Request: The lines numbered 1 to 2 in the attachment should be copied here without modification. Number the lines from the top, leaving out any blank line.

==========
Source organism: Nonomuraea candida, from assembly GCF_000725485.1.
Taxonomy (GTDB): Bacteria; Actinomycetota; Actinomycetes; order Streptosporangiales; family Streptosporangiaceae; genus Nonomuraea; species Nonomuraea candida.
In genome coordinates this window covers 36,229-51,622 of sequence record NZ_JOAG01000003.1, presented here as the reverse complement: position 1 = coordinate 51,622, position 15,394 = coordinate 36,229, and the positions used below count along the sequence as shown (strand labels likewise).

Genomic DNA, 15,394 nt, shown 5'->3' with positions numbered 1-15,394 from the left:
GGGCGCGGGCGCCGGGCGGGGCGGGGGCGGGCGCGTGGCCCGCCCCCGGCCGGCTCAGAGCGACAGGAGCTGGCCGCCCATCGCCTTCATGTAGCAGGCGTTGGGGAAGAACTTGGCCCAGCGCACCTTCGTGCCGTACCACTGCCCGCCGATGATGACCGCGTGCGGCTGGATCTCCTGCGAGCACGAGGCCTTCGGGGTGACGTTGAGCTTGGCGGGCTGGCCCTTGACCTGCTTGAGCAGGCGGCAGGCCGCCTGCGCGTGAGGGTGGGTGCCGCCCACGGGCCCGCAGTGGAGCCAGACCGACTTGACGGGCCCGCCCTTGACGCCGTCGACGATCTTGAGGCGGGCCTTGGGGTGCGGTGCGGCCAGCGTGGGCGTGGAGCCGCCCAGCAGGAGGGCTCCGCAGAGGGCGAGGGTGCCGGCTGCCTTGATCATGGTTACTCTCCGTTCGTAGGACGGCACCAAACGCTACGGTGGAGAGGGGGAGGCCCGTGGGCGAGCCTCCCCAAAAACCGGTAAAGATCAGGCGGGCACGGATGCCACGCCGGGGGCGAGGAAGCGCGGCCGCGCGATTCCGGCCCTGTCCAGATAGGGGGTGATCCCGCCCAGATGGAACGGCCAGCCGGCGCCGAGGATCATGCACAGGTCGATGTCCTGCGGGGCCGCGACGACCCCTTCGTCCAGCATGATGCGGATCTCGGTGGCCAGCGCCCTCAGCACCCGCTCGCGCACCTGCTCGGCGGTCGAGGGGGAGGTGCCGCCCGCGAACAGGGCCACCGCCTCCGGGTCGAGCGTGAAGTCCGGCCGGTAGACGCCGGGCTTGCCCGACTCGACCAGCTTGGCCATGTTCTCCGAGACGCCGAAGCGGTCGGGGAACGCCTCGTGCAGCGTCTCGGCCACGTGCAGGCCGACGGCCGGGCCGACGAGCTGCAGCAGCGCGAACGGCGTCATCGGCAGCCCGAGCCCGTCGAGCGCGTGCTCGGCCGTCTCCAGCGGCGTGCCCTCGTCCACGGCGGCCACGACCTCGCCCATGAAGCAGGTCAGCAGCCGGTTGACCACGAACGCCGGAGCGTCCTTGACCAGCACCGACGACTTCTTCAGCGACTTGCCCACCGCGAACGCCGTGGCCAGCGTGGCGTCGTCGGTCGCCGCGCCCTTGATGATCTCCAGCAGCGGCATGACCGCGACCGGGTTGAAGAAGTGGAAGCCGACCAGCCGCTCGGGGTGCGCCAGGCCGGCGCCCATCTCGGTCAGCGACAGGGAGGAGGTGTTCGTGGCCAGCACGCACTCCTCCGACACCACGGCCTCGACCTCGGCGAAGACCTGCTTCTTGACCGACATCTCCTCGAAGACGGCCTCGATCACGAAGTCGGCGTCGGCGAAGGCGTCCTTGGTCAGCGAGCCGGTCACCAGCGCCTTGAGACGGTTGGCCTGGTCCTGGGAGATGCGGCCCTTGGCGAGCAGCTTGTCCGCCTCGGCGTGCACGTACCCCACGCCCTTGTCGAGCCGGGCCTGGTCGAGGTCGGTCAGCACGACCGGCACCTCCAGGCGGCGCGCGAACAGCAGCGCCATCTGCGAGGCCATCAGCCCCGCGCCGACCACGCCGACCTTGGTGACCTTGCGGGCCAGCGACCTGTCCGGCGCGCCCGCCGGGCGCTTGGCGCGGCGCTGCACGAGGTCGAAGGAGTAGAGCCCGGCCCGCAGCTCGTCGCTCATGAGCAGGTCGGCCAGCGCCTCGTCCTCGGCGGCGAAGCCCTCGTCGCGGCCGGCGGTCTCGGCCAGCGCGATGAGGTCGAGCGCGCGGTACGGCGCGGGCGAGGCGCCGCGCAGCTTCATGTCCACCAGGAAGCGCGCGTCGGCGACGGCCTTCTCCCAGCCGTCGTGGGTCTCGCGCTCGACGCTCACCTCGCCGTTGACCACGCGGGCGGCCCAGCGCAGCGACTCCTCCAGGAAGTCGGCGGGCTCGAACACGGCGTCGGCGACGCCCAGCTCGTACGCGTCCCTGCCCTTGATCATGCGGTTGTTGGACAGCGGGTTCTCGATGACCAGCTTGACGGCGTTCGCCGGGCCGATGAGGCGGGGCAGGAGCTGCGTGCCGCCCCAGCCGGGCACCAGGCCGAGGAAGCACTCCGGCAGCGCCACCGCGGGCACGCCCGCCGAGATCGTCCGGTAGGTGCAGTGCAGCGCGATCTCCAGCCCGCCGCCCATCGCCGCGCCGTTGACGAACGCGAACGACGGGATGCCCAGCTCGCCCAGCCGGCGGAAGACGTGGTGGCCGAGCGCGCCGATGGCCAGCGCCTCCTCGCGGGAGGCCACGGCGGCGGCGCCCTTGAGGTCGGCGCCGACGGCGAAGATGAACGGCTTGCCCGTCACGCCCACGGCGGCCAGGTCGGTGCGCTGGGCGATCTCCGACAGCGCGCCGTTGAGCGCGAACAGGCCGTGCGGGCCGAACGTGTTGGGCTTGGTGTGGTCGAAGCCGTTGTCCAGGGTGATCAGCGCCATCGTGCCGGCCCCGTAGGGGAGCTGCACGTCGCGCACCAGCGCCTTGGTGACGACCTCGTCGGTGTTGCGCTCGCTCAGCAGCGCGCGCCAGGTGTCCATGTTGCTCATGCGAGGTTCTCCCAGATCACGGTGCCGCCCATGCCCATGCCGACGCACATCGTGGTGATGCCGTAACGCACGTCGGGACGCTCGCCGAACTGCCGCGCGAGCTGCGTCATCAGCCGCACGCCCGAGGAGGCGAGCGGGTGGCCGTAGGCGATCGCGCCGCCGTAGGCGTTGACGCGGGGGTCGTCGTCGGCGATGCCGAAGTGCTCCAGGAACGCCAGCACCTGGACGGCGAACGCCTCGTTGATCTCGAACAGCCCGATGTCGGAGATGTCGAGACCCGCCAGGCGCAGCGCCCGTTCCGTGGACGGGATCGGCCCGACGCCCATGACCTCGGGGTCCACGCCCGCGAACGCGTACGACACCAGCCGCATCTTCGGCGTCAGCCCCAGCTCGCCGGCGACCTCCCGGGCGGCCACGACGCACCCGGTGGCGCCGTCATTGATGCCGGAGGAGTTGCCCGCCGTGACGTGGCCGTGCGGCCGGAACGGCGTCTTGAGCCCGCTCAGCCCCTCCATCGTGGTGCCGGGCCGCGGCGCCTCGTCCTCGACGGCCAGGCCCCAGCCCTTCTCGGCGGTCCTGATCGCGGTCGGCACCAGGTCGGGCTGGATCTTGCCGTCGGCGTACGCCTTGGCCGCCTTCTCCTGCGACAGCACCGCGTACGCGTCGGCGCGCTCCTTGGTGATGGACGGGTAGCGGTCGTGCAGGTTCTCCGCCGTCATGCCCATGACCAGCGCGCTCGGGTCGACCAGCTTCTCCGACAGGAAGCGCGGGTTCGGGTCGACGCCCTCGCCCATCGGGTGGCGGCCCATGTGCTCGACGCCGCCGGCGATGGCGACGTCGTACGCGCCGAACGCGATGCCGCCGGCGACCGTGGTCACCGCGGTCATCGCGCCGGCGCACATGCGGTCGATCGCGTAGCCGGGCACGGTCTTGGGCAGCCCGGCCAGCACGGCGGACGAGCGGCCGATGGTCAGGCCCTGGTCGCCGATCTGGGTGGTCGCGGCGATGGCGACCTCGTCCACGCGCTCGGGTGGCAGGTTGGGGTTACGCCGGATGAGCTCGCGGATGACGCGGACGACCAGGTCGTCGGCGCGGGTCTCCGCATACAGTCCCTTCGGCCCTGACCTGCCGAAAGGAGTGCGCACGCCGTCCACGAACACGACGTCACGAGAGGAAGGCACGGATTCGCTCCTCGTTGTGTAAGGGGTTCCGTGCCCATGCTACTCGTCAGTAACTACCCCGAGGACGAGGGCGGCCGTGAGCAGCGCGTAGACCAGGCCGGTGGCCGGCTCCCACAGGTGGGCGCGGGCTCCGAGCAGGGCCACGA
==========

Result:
Source organism: Nonomuraea candida, from assembly GCF_000725485.1.
Taxonomy (GTDB): Bacteria; Actinomycetota; Actinomycetes; order Streptosporangiales; family Streptosporangiaceae; genus Nonomuraea; species Nonomuraea candida.